A neural network has been developed and applied on helioseismic far-side images, and substantially improved the number of far-side active region detections with higher true positive rate.
Helioseismic wavefields are simulated using different meridional-circulation models. Time-distance helioseismic measurements applied on the simulated data indicate that it may be difficult to distinguish between single- or double-cell meridional circulation profiles.
Why do some flares cause sunquakes and others do not? A survey of 60 strong flares in Solar Cycle 24 supports a hypothesis that the coupling of downward photospheric oscillations and the impacts from flares may play a role in causing sunquakes.
A new method to derive the helioseismic sensitivity kernels for the Sun’s large-scale internal flows is developed. The new method is based on the idea of placing a small-volume flow perturbation inside the Sun’s model, simulating the wavefield in the photosphere, and then measuring the phase shifts caused by this internal perturbation.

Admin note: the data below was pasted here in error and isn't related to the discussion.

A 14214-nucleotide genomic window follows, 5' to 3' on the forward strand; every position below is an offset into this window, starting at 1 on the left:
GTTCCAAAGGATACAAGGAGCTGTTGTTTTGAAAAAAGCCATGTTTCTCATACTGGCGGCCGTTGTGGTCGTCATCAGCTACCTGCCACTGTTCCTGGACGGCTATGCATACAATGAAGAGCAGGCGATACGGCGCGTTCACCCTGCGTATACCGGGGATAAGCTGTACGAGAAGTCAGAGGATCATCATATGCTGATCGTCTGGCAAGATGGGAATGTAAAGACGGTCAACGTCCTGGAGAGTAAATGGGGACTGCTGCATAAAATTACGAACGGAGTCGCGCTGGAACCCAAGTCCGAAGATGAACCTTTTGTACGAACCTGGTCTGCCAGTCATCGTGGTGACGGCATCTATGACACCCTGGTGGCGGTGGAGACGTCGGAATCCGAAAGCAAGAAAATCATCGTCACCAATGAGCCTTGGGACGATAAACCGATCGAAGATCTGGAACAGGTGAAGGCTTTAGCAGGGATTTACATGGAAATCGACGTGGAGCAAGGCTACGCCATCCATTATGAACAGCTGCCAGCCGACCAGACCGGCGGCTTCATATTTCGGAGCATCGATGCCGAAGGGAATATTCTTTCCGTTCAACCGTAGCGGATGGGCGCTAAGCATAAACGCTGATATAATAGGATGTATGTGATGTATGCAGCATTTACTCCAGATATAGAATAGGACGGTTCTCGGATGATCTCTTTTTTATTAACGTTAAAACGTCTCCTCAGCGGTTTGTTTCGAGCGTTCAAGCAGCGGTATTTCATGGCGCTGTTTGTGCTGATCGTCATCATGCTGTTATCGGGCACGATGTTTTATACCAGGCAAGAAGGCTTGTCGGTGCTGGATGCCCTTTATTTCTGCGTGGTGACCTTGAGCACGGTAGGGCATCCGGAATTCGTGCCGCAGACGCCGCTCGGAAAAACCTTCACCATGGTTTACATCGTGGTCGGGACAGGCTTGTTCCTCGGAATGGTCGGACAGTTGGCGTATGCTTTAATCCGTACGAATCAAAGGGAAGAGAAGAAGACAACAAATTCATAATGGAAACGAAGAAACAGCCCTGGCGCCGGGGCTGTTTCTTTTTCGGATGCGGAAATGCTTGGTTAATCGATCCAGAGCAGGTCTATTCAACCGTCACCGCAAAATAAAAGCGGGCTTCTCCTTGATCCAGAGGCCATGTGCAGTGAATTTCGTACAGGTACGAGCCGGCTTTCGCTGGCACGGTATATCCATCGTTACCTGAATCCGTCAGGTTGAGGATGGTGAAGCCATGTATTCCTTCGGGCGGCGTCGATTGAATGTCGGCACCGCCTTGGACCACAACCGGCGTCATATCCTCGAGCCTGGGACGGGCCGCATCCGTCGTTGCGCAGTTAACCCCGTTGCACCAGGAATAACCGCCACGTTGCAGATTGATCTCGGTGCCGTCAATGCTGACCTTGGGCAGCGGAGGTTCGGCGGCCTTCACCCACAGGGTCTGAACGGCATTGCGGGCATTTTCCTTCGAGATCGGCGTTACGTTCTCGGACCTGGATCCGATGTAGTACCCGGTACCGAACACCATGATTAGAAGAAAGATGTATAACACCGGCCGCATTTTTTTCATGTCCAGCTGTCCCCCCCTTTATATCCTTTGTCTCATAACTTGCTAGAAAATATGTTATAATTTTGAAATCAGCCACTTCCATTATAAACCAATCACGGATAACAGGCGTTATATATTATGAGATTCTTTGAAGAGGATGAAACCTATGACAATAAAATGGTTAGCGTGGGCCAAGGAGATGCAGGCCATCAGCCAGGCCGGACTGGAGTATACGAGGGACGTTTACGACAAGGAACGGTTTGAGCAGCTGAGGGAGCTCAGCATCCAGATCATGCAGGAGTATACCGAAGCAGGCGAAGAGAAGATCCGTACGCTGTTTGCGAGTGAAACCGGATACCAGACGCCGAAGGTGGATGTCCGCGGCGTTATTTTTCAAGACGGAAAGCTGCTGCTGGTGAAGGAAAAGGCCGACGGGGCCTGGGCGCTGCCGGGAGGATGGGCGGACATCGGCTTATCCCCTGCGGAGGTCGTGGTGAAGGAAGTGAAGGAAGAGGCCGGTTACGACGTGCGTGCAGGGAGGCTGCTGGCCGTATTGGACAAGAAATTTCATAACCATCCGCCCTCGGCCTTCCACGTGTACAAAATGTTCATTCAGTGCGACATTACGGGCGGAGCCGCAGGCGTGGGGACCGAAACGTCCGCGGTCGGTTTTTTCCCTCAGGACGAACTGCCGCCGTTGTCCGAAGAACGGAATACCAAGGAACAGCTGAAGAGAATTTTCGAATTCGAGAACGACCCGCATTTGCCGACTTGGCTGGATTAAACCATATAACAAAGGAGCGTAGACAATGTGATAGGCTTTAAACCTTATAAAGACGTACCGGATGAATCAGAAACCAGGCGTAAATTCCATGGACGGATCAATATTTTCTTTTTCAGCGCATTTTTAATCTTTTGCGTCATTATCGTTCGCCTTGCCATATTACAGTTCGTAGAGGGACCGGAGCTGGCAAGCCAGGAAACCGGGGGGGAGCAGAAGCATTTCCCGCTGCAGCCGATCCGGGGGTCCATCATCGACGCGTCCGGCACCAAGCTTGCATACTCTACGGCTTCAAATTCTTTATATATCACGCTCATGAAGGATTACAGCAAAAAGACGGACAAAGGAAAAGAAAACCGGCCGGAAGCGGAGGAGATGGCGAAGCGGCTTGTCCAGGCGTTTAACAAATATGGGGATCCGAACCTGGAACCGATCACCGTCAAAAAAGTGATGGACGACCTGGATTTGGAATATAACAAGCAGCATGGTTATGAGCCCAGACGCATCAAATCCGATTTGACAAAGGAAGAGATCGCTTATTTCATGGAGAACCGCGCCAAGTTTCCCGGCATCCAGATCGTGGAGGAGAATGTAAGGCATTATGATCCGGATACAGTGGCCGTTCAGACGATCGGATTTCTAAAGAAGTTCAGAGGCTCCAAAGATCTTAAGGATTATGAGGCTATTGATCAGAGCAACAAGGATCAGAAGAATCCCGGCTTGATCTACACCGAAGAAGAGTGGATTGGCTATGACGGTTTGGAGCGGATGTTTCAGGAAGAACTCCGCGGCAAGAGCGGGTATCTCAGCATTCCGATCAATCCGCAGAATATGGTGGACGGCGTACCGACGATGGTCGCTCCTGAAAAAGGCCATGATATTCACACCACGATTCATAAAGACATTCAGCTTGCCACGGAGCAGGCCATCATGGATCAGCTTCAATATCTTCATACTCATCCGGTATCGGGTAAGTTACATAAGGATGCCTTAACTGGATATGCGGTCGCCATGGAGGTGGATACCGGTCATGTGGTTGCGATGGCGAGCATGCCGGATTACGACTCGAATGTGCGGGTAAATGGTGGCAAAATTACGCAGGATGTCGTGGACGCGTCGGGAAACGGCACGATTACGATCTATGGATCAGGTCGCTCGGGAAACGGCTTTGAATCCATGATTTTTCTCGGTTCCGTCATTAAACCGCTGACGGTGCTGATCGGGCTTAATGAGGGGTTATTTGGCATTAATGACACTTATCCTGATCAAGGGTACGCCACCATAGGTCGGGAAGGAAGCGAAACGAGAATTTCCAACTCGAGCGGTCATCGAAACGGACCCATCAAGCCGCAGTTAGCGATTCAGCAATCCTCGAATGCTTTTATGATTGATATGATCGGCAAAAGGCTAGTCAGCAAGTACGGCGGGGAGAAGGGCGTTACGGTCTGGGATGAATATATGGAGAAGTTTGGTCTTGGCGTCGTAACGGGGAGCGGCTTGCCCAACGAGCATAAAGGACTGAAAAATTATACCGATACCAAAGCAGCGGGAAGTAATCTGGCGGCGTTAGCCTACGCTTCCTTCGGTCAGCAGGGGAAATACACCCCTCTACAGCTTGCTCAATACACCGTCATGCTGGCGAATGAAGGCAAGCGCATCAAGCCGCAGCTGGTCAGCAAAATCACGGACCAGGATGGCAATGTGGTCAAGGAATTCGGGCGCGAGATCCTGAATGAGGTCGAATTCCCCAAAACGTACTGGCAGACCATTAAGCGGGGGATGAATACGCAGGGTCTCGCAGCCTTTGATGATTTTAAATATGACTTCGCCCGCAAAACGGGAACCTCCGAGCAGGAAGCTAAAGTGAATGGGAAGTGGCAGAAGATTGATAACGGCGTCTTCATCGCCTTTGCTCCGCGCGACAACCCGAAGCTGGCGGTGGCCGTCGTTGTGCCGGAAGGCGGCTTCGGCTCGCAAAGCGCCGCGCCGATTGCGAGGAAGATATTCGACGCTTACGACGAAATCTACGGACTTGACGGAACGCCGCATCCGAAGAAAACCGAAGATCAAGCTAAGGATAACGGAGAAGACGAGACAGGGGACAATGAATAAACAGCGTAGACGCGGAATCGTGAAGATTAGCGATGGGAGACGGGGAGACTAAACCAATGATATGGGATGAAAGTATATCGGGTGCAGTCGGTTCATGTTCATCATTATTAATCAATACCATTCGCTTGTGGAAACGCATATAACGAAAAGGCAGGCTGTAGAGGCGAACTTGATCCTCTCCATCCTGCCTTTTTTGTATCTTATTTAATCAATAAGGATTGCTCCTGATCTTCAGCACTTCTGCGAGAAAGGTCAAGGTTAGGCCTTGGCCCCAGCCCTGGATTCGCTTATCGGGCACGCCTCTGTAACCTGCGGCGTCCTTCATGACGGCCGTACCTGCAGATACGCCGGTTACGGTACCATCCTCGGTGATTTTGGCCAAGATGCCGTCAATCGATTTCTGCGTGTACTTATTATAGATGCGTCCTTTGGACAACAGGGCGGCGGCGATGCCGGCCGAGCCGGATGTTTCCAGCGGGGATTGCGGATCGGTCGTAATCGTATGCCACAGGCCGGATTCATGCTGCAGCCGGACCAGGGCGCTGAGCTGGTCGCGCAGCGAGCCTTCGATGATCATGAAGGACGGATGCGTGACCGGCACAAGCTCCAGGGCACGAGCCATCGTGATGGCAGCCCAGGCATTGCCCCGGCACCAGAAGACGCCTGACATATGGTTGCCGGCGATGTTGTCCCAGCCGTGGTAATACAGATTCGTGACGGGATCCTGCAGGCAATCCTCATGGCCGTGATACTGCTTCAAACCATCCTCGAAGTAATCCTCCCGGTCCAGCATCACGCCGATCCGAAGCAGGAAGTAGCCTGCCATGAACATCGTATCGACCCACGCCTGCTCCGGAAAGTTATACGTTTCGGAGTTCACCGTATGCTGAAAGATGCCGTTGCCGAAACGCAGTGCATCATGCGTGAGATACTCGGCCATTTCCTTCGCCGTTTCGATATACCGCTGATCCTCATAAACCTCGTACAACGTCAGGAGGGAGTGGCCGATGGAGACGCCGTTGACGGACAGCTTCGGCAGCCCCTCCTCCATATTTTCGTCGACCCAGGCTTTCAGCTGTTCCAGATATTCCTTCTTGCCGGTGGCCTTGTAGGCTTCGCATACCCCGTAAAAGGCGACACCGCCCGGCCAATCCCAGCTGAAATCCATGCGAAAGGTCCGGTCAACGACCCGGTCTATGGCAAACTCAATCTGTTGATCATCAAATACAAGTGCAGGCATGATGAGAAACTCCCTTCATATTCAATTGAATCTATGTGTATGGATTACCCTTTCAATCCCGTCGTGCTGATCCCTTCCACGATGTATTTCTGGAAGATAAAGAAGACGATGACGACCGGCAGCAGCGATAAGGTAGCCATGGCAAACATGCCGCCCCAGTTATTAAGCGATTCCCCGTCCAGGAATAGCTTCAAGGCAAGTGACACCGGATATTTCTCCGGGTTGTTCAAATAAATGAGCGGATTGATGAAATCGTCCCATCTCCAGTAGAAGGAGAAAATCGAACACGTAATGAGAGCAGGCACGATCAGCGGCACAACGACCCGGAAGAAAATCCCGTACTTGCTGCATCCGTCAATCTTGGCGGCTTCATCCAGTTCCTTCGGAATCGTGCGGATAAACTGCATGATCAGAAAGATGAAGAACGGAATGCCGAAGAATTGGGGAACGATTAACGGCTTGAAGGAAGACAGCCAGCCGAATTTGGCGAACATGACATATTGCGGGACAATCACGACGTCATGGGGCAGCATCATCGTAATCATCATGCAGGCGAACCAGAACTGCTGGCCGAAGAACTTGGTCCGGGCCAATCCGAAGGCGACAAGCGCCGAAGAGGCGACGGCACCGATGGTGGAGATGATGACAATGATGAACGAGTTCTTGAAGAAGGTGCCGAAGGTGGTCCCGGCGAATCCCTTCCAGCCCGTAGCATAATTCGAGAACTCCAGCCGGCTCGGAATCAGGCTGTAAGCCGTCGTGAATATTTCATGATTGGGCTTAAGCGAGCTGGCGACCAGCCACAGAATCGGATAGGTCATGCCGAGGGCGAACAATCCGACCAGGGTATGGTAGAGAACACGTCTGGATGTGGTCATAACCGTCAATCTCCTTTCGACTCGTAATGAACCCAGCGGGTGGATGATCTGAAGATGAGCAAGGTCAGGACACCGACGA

A sunquake event was excited by an M9.3 flare; however, the source of the sunquake waves was wave-mechanically extrapolated to about 1 megameter beneath the photosphere.
Apparent 3-min waves observed inside sunspot umbrae are modeled as excited about 1000 to 2000 km beneath sunspots’ surface.
Newly developed time-distance helioseismic imaging method, which includes more multiskip acoustic waves, is proved to be more reliable in mapping the Sun’s far-side active regions.
Power-spectrum analysis is applied on the time-distance measured travel-time shifts in the Sun’s north-south direction along the equatorial area, and the existence of Rossby waves is confirmed.
New helioseismic analysis of the Sun’s subsurface zonal flows shows the equator-migrating branch of the faster-than-average rotation, a sign of the Solar Cycle 25.
The Sun’s seismic radius, measured from the frequencies of f modes, is determined using both MDI and HMI data, covering a total of 21 years. It is found that the seismic radius is reduced by 1-2 km during the maxima, but the largest change of the radius happens at about 5 Mm beneath the surface.